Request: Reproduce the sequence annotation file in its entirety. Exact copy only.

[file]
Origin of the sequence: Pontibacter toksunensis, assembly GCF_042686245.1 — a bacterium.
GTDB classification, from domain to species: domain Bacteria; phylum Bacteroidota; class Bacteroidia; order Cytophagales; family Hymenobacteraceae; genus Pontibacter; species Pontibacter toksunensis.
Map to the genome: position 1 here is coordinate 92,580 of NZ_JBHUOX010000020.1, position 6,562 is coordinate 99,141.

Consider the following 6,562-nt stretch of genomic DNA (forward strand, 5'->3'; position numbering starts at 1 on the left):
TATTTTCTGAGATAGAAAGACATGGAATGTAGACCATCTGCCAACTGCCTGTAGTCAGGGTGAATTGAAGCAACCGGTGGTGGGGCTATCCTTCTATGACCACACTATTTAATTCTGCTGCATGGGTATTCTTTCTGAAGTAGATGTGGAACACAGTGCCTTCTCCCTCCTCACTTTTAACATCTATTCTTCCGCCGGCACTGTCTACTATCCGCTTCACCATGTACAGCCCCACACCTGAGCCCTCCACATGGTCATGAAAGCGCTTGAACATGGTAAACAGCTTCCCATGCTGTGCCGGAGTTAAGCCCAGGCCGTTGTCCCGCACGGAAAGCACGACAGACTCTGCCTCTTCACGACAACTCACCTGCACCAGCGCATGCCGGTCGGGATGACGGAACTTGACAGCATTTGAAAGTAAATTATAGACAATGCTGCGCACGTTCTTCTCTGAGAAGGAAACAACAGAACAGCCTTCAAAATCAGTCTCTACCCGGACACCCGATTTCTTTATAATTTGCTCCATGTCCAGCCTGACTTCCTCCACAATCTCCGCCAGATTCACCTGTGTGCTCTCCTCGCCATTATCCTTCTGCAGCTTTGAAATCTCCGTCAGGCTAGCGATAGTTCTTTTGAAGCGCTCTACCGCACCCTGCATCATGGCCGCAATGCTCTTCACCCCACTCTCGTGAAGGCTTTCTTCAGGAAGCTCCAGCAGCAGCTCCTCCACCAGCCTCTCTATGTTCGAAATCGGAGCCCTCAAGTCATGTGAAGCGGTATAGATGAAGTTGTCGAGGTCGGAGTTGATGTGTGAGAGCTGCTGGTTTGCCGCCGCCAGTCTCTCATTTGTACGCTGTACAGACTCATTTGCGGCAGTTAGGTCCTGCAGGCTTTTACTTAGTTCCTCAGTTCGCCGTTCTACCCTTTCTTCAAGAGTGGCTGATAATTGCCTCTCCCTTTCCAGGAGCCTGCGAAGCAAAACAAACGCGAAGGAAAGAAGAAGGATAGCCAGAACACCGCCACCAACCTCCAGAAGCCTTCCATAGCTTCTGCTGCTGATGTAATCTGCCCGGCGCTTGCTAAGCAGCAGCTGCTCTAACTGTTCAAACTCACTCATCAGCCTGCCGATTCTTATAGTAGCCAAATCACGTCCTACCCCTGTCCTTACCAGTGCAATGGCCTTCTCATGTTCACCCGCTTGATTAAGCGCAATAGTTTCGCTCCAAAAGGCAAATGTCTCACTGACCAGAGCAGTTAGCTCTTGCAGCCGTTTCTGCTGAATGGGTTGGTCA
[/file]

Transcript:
Origin of the sequence: Pontibacter toksunensis, assembly GCF_042686245.1 — a bacterium.
GTDB classification, from domain to species: domain Bacteria; phylum Bacteroidota; class Bacteroidia; order Cytophagales; family Hymenobacteraceae; genus Pontibacter; species Pontibacter toksunensis.
Map to the genome: position 1 here is coordinate 92,580 of NZ_JBHUOX010000020.1, position 6,562 is coordinate 99,141.

Consider the following 6,562-nt stretch of genomic DNA (forward strand, 5'->3'; position numbering starts at 1 on the left):
TATTTTCTGAGATAGAAAGACATGGAATGTAGACCATCTGCCAACTGCCTGTAGTCAGGGTGAATTGAAGCAACCGGTGGTGGGGCTATCCTTCTATGACCACACTATTTAATTCTGCTGCATGGGTATTCTTTCTGAAGTAGATGTGGAACACAGTGCCTTCTCCCTCCTCACTTTTAACATCTATTCTTCCGCCGGCACTGTCTACTATCCGCTTCACCATGTACAGCCCCACACCTGAGCCCTCCACATGGTCATGAAAGCGCTTGAACATGGTAAACAGCTTCCCATGCTGTGCCGGAGTTAAGCCCAGGCCGTTGTCCCGCACGGAAAGCACGACAGACTCTGCCTCTTCACGACAACTCACCTGCACCAGCGCATGCCGGTCGGGATGACGGAACTTGACAGCATTTGAAAGTAAATTATAGACAATGCTGCGCACGTTCTTCTCTGAGAAGGAAACAACAGAACAGCCTTCAAAATCAGTCTCTACCCGGACACCCGATTTCTTTATAATTTGCTCCATGTCCAGCCTGACTTCCTCCACAATCTCCGCCAGATTCACCTGTGTGCTCTCCTCGCCATTATCCTTCTGCAGCTTTGAAATCTCCGTCAGGCTAGCGATAGTTCTTTTGAAGCGCTCTACCGCACCCTGCATCATGGCCGCAATGCTCTTCACCCCACTCTCGTGAAGGCTTTCTTCAGGAAGCTCCAGCAGCAGCTCCTCCACCAGCCTCTCTATGTTCGAAATCGGAGCCCTCAAGTCATGTGAAGCGGTATAGATGAAGTTGTCGAGGTCGGAGTTGATGTGTGAGAGCTGCTGGTTTGCCGCCGCCAGTCTCTCATTTGTACGCTGTACAGACTCATTTGCGGCAGTTAGGTCCTGCAGGCTTTTACTTAGTTCCTCAGTTCGCCGTTCTACCCTTTCTTCAAGAGTGGCTGATAATTGCCTCTCCCTTTCCAGGAGCCTGCGAAGCAAAACAAACGCGAAGGAAAGAAGAAGGATAGCCAGAACACCGCCACCAACCTCCAGAAGCCTTCCATAGCTTCTGCTGCTGATGTAATCTGCCCGGCGCTTGCTAAGCAGCAGCTGCTCTAACTGTTCAAACTCACTCATCAGCCTGCCGATTCTTATAGTAGCCAAATCACGTCCTACCCCTGTCCTTACCAGTGCAATGGCCTTCTCATGTTCACCCGCTTGATTAAGCGCAATAGTTTCGCTCCAAAAGGCAAATGTCTCACTGACCAGAGCAGTTAGCTCTTGCAGCCGTTTCTGCTGAATGGGTTGGTCA